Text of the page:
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Kelly-Frye mandates the exclusion from evidence of test results to determine facts when the tests are generated by a new scientific machine, mechanism or instrument which is unproven or experimental.
The principle was first stated in Frye v. United States (1928) 293 F. 1013. It was later adopted by the California Supreme Court in People v. Kelly (1976) 17 Cal.3d 24. Frye involved the exclusion of an early form of lie detector test; Kelly dealt with the use of “voiceprint” evidence to identify the perpetrator of a crime. In both cases these new experimental tests were excluded.

In every toxic tort case defendant chemical companies routinely make Kelly-Frye motions seeking to exclude the plaintiff’s experts from testifying that their chemicals cause canser. In most cases it is common for defendants to claim that plaintiff’s experts should be precluded from testifying that even chemicals recognized as carcinogens since the 1980s by the State of California under Proposition 65 are carcinogens.

In every Kelly-Frye motion the Court must first determine whether there exists any type of new scientific machine, mechanism or instrument which is at the heart of the challenged testimony.

For example, in People v. McDonald (1984) 37 Cal.3d 351 (disapproved on another point in People v. Mendoza (2000) 23 Cal.4th 896), the question was whether an expert testimony on the accuracy of eyewitness identification, based on reference to various psychological factors, should be excluded. The Supreme Court held that Kelly-Frye principles had no application to the proposed testimony, since the information to be provided was not based on a new scientific test or magic “black box,” but rather simply constituted “expert testimony.”

It is important to distinguish . . . between expert testimony and scientific evidence. When a witness gives his personal opinion on the stand – even if he qualifies as an expert – the jurors may temper their acceptance of his testimony with a healthy skepticism born of their knowledge that all human beings are fallible. But the opposite may be true when the evidence is produced by a machine: like many lay persons, jurors tend to ascribe an inordinately high degree of certainty to proof derived from an apparently ‘scientific’ mechanism, instrument, or procedure. . . .” (McDonald, supra at 372-3.)

Where there is no new scientific testing machine, mechanism, or instrument that is being offered, rather only medical and scientific opinions, there is no legal basis for excluding medical opinion evidence under Kelly-Frye and the California Supreme Court and a host of Courts of Appeal have held that medical opinion testimony is not subject to Kelly-Frye.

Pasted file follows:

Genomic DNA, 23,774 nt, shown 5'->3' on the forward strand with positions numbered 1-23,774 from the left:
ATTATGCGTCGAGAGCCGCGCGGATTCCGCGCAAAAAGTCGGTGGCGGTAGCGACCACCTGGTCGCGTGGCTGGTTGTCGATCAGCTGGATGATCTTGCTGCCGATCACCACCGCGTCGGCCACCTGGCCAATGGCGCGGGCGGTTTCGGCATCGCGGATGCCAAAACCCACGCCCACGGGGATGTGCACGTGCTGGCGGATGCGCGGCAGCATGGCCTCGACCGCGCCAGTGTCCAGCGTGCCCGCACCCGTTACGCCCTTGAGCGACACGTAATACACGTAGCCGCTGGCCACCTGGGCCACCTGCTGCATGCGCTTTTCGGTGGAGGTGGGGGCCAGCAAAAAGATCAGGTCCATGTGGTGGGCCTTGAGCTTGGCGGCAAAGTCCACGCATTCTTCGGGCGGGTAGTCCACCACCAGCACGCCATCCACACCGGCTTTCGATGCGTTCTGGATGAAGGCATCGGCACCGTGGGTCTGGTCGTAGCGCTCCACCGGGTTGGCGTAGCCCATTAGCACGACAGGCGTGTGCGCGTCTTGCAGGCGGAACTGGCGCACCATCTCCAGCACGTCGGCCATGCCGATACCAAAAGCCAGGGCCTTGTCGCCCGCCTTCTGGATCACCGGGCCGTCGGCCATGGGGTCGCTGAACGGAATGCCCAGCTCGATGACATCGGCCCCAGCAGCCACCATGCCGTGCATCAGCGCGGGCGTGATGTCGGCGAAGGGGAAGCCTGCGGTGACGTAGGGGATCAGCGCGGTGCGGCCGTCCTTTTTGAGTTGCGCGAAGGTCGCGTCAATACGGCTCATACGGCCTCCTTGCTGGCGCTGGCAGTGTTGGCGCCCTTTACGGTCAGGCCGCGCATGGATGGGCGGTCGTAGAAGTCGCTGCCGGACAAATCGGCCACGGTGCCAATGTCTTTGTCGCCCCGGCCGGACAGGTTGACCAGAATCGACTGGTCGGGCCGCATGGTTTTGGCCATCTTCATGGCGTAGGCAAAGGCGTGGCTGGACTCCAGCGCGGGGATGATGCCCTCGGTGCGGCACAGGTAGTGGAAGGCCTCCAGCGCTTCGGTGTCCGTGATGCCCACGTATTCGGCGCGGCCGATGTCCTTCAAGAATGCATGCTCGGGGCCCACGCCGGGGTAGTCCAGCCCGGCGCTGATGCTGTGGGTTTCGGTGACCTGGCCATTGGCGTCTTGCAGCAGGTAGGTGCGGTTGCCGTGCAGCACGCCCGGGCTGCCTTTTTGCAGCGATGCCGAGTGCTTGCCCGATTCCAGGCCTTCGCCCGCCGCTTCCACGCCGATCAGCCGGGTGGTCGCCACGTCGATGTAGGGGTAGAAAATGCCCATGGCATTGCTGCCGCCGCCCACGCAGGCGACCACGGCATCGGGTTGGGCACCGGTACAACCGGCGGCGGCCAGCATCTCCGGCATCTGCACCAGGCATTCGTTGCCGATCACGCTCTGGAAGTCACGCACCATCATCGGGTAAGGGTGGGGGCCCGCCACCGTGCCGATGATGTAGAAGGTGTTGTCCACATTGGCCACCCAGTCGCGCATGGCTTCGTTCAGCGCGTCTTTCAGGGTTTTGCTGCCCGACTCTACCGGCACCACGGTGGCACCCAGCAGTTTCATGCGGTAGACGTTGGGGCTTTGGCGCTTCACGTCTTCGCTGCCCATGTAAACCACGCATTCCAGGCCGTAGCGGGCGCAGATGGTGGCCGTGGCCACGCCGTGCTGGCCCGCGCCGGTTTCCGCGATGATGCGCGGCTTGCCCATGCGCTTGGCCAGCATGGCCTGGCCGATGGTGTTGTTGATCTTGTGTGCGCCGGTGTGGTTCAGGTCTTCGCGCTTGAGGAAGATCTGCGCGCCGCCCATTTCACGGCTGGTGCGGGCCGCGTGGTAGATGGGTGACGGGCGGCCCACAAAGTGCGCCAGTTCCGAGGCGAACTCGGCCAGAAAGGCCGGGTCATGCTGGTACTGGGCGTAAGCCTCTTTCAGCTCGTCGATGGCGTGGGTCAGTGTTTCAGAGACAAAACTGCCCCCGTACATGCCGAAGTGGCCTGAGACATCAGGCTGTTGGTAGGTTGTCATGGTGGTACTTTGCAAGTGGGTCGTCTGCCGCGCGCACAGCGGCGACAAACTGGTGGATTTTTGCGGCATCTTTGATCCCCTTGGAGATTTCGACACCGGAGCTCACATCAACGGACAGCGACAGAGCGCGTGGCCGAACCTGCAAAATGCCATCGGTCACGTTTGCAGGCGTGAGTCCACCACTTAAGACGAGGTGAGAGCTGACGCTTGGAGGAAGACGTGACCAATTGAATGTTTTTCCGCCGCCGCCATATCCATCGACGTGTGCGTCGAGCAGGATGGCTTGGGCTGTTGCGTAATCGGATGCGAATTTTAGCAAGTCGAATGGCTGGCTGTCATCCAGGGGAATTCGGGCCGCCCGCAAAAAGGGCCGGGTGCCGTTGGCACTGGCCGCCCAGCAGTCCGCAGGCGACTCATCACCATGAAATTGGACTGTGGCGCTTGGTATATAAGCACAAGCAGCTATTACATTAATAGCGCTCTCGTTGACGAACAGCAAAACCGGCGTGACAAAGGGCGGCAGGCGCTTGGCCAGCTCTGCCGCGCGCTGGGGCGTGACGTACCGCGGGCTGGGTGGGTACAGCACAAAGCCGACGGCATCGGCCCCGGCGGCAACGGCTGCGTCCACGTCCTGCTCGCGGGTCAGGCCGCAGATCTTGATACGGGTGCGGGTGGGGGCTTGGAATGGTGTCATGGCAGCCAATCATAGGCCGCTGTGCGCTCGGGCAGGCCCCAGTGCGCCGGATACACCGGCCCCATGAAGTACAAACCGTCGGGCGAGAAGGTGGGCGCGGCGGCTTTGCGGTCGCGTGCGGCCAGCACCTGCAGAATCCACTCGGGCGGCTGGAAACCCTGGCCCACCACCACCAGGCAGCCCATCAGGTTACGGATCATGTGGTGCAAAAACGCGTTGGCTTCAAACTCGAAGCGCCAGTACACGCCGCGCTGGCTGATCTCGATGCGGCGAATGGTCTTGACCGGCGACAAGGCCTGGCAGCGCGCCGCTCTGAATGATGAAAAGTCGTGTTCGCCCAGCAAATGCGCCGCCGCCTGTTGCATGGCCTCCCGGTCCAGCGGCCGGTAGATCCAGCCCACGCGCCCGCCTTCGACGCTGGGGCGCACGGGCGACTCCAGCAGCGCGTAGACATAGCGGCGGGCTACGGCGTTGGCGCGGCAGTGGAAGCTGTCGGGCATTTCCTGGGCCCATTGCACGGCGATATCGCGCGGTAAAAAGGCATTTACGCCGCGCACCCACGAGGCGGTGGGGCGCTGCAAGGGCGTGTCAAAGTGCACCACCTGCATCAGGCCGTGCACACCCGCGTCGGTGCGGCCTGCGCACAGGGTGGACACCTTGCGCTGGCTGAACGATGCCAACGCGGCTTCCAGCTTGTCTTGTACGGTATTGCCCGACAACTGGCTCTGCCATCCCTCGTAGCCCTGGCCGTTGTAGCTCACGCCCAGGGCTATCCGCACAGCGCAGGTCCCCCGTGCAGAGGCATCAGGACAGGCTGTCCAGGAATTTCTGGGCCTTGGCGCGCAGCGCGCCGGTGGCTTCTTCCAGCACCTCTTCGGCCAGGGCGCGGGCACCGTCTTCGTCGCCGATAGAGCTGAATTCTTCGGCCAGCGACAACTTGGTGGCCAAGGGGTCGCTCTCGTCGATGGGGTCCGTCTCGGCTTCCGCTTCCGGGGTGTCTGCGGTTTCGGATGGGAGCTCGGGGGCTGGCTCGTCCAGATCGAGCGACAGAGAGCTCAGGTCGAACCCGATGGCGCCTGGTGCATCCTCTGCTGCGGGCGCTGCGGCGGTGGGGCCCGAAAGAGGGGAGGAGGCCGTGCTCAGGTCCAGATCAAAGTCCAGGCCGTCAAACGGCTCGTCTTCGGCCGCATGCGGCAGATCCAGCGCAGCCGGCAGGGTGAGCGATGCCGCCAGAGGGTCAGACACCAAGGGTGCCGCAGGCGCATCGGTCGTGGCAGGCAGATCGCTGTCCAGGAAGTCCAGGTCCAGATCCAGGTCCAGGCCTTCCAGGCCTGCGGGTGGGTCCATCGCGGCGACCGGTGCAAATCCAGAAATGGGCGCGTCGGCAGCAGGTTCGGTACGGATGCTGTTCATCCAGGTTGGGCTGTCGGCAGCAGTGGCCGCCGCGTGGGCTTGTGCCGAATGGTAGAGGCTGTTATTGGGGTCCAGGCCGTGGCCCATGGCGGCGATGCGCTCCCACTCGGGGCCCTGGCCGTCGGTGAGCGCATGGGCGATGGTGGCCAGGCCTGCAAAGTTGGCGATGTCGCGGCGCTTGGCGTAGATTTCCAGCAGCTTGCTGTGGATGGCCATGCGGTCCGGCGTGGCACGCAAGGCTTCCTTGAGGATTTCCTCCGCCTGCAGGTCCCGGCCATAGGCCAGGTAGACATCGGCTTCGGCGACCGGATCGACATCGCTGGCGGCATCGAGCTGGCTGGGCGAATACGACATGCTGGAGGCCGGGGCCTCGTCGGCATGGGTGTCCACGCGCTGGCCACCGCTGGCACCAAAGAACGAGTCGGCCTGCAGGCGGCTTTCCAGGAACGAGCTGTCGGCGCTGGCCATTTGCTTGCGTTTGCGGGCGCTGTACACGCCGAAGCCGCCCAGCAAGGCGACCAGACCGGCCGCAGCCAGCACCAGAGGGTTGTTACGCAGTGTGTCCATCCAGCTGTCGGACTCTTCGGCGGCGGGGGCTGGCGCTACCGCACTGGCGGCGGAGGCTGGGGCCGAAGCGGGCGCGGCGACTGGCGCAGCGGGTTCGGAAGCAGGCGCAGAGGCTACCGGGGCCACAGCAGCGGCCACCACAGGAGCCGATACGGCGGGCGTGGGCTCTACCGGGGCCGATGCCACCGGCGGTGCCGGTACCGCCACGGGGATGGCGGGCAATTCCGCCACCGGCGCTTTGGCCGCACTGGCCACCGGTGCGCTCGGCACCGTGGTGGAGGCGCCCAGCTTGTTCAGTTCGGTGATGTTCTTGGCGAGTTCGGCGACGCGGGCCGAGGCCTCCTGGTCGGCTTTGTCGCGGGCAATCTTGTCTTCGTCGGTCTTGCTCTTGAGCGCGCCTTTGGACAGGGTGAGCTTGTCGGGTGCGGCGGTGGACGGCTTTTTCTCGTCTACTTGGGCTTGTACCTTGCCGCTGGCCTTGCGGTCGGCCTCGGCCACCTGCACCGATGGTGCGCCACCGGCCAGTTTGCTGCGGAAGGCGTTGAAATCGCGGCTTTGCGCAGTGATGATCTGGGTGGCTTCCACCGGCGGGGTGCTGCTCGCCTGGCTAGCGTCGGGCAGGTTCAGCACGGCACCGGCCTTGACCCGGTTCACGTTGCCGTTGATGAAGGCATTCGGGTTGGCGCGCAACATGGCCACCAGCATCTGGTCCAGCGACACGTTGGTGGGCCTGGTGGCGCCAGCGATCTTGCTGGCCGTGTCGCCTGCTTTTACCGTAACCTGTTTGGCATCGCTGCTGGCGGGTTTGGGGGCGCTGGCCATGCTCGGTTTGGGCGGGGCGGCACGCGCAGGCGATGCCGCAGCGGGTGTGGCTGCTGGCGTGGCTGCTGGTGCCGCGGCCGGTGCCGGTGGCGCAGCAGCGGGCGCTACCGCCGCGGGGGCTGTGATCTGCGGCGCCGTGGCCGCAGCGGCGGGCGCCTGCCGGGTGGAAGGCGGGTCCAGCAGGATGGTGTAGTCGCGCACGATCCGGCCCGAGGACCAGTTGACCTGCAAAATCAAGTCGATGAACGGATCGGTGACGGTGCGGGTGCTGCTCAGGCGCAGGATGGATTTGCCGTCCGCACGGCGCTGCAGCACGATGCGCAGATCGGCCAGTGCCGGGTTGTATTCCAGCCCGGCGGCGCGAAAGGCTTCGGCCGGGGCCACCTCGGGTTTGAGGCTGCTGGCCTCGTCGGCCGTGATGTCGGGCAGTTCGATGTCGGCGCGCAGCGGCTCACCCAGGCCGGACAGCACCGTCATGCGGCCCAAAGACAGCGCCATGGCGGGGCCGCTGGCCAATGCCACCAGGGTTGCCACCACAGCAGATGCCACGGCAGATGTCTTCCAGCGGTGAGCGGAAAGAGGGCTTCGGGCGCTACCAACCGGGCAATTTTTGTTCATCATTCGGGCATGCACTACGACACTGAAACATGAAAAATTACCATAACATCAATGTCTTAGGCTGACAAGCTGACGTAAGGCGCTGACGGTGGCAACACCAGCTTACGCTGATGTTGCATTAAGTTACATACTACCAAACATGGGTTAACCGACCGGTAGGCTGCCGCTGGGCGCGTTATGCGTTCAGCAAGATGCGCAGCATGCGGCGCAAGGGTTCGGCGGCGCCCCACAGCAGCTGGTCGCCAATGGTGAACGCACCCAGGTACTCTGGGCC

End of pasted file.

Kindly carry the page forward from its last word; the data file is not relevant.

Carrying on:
As a matter of law, medical opinions cannot be exclude from the jury’s consideration. People v McDonald, supra,(1984) 37 Cal.3d 351, at 373, disapproved on other grounds in People v. Mendoza (2000) 23 Cal.4th 896 (“We have never applied the Kelly-Frye rule to expert medical testimony, even when the . . . subject matter is . . . esoteric . . . .” At 373.); People v. Cegers (1992) 7 Cal.App.4th 988 (“An expert may always give his opinion as to the cause of a particular injury or condition, and lack of absolute scientific certainty does not constitute a basis for excluding the opinion.“); People v. Mendibles (1988) 199 Cal.App.3d 1277, 1293-4 (“[A] medical diagnosis based on medical literature will not be viewed as a new scientific technique, but simply the development of an opinion from studies of certain types of cases.”); People v. Bui (2001) 86 Cal.App.4th 1187 (toxicologist’s opinion, based on two epidemiologic studies, that methamphetamine use can and did cause impairment of motor coordination not subject to Kelly-Frye); Wilson v. Phillips (1999) 73 Cal.App.4th 250 (psychologist’s opinion as to causal connection between condition known as dissociative amnesia and accuracy of repressed memory not subject to Kelly-Frye); People v. Ward (1999) 71 Cal. App. 4th 368, 373 (expert psychiatric opinion based on application of Diagnostic and Statistical Manual of Mental Disorders criteria as to future dangerousness not subject to Kelly-Frye); People v. Luna (1988) 204 Cal.App.3d 726, 732-4 (medical opinion based on use of a medical device known as a colposcope not subject to Kelly-Frye); People v. Phillips (1981) 122 Cal.App.3d 69, 86-7 (medical opinion based on review of medical literature of subject’s condition not subject to Kelly-Frye).

The opinions of medical experts in toxic tort cases that cancers, birth defects and other diseases have resulted from exposure to defendants’ chemicals is not a subject for Kelly-Frye analysis and is not excludable under Kelly-Frye.

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